John Edgar Wideman’s prose is more complex than many of the writers of contemporary fiction. Rather than flimsy sentences constructed to fill shallow books (see beach reading,) Wideman’s prose is dense and provocative. Some of his sentences are short, others utilize many clauses, but the words Wideman uses, the substance behind them, convey careful crafting of language. It is because of this distinct use of language that Roland Barthes could provide an interesting critical commentary on Wideman’s literature.
Wideman sees a world in flux, a world where stereotypes cannot be compartmentalized as typically seems to be society’s approach. Wideman writes with certainty of what he sees in the inner city of Philadelphia where he grew up. His literature challenges the perception of the fixity of reality, something Barthes believed could be drawn inherently from literature. Rather than a single relationship between the signifier and the signified, Barthes analyzed using an array of lenses, of voices. The texts Barthes criticized were not univocal. They did have a single canonical meaning behind them and rather he emphasized the plurality of a text, thus the multiplicities of the reality it sought to suggest. Wideman makes this post-modernist statement through his work, less concerned with the specific association between a word and that which it might signify and rather concentrating on how many places the two converge.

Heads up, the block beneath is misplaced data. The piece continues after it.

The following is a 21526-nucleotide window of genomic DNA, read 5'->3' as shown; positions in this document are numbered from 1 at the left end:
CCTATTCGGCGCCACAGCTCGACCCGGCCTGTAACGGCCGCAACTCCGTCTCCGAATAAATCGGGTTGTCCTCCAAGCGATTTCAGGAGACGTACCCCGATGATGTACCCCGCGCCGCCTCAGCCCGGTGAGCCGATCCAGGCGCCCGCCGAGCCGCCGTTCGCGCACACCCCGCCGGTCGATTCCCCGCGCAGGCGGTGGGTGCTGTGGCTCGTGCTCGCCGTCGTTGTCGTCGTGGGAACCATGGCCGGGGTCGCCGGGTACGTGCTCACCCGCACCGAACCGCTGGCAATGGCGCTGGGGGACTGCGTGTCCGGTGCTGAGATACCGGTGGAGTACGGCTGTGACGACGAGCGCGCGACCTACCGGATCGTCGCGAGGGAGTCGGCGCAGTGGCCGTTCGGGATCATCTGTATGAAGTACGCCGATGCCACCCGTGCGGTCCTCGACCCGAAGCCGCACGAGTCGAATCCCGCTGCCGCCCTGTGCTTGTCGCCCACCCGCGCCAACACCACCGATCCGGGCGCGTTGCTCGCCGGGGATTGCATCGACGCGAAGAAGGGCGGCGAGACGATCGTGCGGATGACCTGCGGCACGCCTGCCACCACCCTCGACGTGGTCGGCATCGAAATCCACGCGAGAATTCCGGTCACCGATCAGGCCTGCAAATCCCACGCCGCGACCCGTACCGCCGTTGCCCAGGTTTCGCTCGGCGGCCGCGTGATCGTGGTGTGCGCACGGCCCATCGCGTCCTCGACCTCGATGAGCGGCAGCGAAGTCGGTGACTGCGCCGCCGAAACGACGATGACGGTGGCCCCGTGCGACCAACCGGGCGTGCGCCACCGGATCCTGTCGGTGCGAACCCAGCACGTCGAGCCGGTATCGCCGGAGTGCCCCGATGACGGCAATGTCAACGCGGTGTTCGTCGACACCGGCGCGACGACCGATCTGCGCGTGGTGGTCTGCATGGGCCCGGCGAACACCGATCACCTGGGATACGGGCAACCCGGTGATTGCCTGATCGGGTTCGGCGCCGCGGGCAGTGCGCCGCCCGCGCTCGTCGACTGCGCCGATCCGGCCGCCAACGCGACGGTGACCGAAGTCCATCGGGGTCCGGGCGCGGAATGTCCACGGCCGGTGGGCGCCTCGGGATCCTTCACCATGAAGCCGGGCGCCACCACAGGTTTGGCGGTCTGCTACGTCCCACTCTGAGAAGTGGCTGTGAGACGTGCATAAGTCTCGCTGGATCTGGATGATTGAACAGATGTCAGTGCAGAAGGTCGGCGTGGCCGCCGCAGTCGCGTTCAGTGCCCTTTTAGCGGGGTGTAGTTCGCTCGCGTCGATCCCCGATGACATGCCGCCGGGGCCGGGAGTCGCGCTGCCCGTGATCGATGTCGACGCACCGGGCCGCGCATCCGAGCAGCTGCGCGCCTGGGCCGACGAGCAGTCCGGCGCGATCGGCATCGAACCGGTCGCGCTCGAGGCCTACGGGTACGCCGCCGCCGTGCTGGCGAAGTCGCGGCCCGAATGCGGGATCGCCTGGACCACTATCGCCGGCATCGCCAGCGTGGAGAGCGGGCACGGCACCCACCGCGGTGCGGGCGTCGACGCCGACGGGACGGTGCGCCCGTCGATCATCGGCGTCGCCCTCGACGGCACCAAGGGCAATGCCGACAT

Wideman challenges the ideas linking reality and stereotype, bringing people out of their comfort zones. Stereotype’s root in reality comes from its inherent element of true representation. Weaving together many true elements presents a richer perspective than pure stereotype alone, just as Barthes believed analysis through plurality of codes adds depth and meaning to a text. Wideman’s reality has the ability to stand-alone but it is through his text that the reader is offered the richest perspective.
By eliminating the characterization between voice and reader, Wideman complicates the dimensions of perspective. Whose perspective does it become? Society, the reader, the narrator and the author (and perhaps even the character) become superimposed upon each other as the text becomes three-dimensional. Each once stood apart from the others, seeing only frustrating, incomplete snapshots of reality. Wideman’s writing is Barthes weaving of voices, text becoming a stereographic space. The plurality exposed is at once threatening and inspiring.